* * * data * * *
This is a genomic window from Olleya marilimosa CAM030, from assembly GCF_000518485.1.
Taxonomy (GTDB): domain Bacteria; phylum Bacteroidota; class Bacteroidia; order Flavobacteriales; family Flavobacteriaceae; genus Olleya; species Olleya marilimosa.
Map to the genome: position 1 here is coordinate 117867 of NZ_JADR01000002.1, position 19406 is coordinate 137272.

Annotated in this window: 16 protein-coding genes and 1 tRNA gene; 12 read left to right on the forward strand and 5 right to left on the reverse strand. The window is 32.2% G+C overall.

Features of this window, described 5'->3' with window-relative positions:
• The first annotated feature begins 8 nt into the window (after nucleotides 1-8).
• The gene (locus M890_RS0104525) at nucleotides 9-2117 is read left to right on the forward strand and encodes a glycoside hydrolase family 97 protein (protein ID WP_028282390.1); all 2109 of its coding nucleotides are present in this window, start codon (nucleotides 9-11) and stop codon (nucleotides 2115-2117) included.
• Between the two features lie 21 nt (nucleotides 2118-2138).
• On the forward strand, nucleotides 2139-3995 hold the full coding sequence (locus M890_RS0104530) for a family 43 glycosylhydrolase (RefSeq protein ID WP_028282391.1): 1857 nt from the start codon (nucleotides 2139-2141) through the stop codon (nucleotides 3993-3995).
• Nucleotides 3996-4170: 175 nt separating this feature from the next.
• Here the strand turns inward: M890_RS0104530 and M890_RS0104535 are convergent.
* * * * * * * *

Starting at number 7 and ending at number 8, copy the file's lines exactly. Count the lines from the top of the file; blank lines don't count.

• The gene (locus M890_RS0104525) at nucleotides 9-2117 is read left to right on the forward strand and encodes a glycoside hydrolase family 97 protein (protein ID WP_028282390.1); all 2109 of its coding nucleotides are present in this window, start codon (nucleotides 9-11) and stop codon (nucleotides 2115-2117) included.
• Between the two features lie 21 nt (nucleotides 2118-2138).